Employees and those who have been recently laid off often consider unemployment insurance, and employers need to be involved in this conversation as well. Understanding unemployment benefits is essential for employers considering layoffs or furloughs. Discussing unemployment benefits can often ease the tension when discussing a temporary furlough with an employee. In the case of layoffs, terminations and resignations, employers must understand who is eligible for unemployment benefits to ensure that they are paying the correct tax rate for their state.
How is unemployment funded?
Though unemployment benefits are administered at the state level, employers contribute through taxes both to the state and federal government. The federal tax is 6.2 percent on the first $7,000 in annual wages to each employee. State taxes vary both in rate and the amount of taxable income. Additionally, employers within a given state will pay different tax amounts based on how many former employees have drawn unemployment benefits—the more claims a company has, the higher tax rate it must pay the state. Because of this, it is important for employers to understand who is and isn’t eligible for unemployment benefits.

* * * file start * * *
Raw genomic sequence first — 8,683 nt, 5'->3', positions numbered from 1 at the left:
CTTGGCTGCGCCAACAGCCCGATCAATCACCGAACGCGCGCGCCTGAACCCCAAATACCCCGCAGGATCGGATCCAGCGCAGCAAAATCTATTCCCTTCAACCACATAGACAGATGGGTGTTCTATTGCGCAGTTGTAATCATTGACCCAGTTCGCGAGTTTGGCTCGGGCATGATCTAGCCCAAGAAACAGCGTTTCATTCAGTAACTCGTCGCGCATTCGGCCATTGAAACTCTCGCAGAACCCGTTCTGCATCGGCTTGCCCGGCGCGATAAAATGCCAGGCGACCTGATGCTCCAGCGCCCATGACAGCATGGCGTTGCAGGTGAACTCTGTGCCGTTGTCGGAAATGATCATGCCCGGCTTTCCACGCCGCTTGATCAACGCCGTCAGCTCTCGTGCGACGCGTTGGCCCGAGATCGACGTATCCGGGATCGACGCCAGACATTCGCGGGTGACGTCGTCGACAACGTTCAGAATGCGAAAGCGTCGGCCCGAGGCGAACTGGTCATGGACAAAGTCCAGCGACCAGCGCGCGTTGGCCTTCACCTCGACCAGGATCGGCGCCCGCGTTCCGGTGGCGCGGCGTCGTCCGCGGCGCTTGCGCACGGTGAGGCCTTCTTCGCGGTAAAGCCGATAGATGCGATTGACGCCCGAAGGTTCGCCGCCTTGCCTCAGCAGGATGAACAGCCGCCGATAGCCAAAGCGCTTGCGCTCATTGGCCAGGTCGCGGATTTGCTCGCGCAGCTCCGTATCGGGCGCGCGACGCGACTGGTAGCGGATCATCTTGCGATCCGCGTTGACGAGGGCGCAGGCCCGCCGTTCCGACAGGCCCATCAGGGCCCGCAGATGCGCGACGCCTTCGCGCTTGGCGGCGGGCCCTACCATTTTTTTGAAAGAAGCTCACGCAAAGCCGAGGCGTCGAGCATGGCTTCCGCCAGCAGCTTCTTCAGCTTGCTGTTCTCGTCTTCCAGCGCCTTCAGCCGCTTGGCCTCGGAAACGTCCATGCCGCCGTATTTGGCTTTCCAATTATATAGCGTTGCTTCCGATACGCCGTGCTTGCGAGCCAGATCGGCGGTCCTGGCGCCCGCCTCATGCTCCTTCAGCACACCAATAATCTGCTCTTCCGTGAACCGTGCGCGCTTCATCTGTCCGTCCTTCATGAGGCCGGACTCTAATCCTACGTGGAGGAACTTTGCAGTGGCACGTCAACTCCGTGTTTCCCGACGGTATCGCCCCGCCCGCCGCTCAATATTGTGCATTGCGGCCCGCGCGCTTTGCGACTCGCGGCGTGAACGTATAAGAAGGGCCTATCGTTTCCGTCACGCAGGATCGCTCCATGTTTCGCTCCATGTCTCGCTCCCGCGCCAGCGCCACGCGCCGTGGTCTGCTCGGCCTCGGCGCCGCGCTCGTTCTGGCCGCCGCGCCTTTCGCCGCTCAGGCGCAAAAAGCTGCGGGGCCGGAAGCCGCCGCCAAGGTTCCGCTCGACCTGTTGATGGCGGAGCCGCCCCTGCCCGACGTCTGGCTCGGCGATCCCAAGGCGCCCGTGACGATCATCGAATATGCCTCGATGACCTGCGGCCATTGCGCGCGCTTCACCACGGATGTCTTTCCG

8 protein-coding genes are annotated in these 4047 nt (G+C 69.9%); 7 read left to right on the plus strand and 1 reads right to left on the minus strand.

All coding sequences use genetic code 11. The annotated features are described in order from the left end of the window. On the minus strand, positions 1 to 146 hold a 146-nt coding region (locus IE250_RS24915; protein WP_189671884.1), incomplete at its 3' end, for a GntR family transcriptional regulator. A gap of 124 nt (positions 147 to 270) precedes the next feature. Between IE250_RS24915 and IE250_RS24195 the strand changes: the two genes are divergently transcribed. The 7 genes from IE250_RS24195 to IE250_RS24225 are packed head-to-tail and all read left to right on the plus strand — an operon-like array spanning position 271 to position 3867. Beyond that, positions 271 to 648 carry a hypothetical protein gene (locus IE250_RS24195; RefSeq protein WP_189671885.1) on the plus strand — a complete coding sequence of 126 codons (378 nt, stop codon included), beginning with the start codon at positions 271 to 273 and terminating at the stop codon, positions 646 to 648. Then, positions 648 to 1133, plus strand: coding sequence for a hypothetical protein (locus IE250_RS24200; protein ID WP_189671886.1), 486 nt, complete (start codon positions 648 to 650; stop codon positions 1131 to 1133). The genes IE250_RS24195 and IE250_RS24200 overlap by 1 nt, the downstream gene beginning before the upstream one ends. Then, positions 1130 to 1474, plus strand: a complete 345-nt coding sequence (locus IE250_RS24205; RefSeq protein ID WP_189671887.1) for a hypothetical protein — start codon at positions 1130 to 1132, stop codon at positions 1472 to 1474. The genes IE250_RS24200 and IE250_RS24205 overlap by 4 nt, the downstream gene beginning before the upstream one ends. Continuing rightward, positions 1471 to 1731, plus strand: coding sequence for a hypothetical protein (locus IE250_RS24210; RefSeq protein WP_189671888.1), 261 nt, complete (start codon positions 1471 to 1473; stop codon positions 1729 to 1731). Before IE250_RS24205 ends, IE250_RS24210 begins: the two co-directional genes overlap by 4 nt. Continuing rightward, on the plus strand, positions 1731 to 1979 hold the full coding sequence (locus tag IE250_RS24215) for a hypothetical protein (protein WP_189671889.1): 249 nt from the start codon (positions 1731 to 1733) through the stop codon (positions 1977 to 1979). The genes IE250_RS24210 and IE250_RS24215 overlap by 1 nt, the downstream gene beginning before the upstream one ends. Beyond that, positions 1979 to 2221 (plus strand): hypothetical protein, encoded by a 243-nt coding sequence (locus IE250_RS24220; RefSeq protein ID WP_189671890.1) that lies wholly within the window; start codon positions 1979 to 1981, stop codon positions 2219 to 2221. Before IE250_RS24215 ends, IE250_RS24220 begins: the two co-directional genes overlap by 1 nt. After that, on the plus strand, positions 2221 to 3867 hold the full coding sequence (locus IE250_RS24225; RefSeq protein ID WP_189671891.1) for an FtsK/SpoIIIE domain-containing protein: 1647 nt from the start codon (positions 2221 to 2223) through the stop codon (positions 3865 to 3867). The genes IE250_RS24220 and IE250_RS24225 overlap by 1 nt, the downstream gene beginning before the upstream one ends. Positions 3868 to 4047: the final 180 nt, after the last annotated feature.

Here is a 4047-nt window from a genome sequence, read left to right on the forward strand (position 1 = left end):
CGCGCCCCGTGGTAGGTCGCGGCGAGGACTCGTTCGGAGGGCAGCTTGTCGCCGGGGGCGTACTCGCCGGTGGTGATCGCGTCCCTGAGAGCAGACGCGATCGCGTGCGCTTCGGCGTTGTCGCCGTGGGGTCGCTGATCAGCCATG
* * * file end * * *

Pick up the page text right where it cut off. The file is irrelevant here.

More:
Who is eligible to receive benefits?
Generally, employees who voluntarily leave the company are not eligible for unemployment benefits. Employers should be diligent in these situations to avoid wrongful unemployment claims that could increase the company’s tax rate. Attempt to obtain a signed letter of voluntary resignation. If this is impossible, employers should document the resignation as closely as possible.
Most involuntary terminations qualify workers for unemployment benefits. Employees who are laid off or terminated for performance issues that fall short of misconduct are usually eligible for benefits. Disciplinary terminations can be tricky situations, and are handled on a case-by-case basis by the state’s unemployment department. Thus, employers should thoroughly document any misconduct and disciplinary issues that have led to the termination.
Furloughs and involuntary hour reductions can create uncertain situations as well. In many states, workers forced to change from full-time to part-time (either temporarily or long-term) would qualify for partial unemployment benefits. When workers are required to take a week or more off at a time, they generally can collect benefits for the weeks not worked following a one-week elimination period. In any of the above cases, employers should check their state laws in order to ensure accurate unemployment claims and to better communicate unemployment options to employees.
Brought to you by the insurance professionals at Schauer Group.
This HR Insights is not intended to be exhaustive nor should any discussion or opinions be construed as professional advice. © Zywave, Inc. All rights reserved.